& that's something democracy can't seem to provide to either the wise
few or the foolish many — all are subjected to the will of the vicious
demagogues who constantly dupe the foolish majority, rather than see that
they are provided with a truly wholesome public education & culture
that might teach them to be less foolish. So said Plato 2 millennia
ago — could anyone more perfectly describe the hell US "freedom" has become?
And US democracy not only enslaves US citizens, but also an entire world
subject to US hegemony.
In Latin American democracies, modeled on the US, & subject to CIA & US economic influence, so many kids starve on the streets that the democratic cops were slaughtering them wholesale as a nuisance. Recently, there has been a boom in child labor, with a resulting decrease in murder by cops, & it hasn't much affected adult unemployment, which was already over 50%. But this is not sanity.
NATO has no business. Kosovo was Europe's business, but Europe can't jump without asking Washington: "How high?" It's not fair to let 2 million Kosovars be slaughtered, & say it's none of the US's business. As long as the US insists on maintaining NATO, under US control, IT IS THE US'S RESPONSIBILITY! Chechnya is different because Russia truly is none of the US's business, being beyond the tentacles of NATO. The Chechen gangsters were engaged in plane hi-jacking & extortion years ago — the Kosovar peasants were never anything like that. Recently, the Chechens invaded a neighboring province.
I saw bits on TV with TV spy cameras recording Peeping Toms' spy cameras looking up women's skirts — not necessarily short — supposedly the camera is placed in a bag on the ground by a bench, say, & can see up the average knee-length skirt. I said: does TV have nothing more important to report? But you have decided that not only is this newsworthy, but you must take the side of the Peeping Toms with spy cameras. THAT, I think, IS worthy of comment. As a libertarian, you still seem to see freedom as psychopathy, disregarding the Enlightenment Age concept of freedom: you have the right to do as you please SO LONG as you don't infringe upon the rights of others. A woman's privates are HER OWN business! Why do I have to spell this out? Can it be that chivalry really IS dead. — present company excluded — ?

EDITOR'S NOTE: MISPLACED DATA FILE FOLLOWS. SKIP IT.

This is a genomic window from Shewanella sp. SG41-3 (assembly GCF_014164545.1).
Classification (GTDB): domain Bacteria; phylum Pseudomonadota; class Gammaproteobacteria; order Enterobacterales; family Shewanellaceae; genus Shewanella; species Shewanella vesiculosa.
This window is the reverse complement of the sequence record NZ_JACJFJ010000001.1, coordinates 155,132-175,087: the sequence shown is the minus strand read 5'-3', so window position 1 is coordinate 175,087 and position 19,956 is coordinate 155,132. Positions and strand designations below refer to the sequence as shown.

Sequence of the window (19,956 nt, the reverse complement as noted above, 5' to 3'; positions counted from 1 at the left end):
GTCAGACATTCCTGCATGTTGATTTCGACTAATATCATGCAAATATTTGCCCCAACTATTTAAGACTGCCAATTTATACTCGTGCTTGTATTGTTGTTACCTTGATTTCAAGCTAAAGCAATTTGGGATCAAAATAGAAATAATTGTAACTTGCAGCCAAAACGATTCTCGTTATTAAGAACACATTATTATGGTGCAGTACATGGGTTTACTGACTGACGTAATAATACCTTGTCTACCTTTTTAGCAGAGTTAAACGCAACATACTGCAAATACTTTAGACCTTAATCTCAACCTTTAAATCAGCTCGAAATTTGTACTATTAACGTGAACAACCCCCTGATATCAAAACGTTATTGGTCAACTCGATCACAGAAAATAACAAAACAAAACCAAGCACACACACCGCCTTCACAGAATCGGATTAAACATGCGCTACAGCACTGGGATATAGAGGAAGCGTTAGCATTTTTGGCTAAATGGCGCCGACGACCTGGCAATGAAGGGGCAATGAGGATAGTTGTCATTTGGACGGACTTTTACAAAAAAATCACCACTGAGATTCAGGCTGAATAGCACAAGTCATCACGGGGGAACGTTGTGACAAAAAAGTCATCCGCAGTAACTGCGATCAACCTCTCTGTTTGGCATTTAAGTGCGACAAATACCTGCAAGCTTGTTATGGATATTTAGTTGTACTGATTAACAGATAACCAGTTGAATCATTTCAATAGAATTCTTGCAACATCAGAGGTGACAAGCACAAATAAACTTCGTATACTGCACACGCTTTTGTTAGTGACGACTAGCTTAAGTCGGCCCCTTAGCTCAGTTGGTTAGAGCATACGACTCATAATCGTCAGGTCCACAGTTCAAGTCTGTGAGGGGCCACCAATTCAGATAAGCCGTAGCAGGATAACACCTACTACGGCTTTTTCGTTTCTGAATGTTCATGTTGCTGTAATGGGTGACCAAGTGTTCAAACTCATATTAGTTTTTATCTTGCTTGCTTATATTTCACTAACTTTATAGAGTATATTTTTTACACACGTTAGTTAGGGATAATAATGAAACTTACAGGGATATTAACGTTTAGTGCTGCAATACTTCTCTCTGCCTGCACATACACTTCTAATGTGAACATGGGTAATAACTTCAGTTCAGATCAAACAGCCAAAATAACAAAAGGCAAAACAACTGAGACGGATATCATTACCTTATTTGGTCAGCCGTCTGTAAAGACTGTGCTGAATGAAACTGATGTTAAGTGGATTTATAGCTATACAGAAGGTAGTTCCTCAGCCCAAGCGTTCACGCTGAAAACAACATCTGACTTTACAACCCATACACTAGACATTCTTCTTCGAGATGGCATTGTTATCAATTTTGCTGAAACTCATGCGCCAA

— Elliot; N. Merrick, New York
Whoever is in control of NATO is irrelevant to the fact that NATO didn't have the authority to invade Serbia. The legitimate authority of NATO is limited to defending member nations against invasion. Serbia should have been beyond the "tentacles" of NATO, just as Russia is.
The idea that fools have a right to justice is only an assumption. As for setting up your own government, go ahead and do it. You'll find all the doctrine you need to support yourself in my essay The Long and Winding Doctrine: Social Contract. Remember, of course, that your government won't have any authority over me.
A cameraman in public can point his camera from anywhere toward anything that is visible in public from any angle. If a woman wants her derriere to be private, it's her responsibility to accomplish that. It isn't the responsibility of the cameraman or of the government. She can easily do it by how she dresses. Therefore, she doesn't need protectionist legislation intended to regulate the behavior of men but not that of women. I'm not taking the side of peeping toms. I'm opposing repressive legislation, enacted with "perverts" as the excuse, which will repress the "perverts" first and the rest of us later. If "perverts" don't have rights, then neither do the rest of us. And if chivalry is dead, it's because there isn't any reason to be chivalrous with a female "person" who wants to be "one of the guys", who wants to prove she' s better man than I am, and who'll sue me or get me fired if I try to treat her like a woman instead of like a "person". Don't complain to me about the death of chivalry. Complain to the feminists.
I really enjoyed the "Exclusion" transcript from Jeffrey Charles. I feel this was discrimination against Jeffrey. If you'd supply the address of that LDS church, I bet a lot of your readers would write letters to that church and let them know we disapprove of their actions. What do you say?
— Tom; Redwood Shores, California
Buck Hunter Shoots Off His Mouth
Do you have the flu this season?
— Local Doctor
Dear Local Doctor
No, Doc. Last time I visited your place you still had it connected to your stove.
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— Sam Aurelius Milam III, editor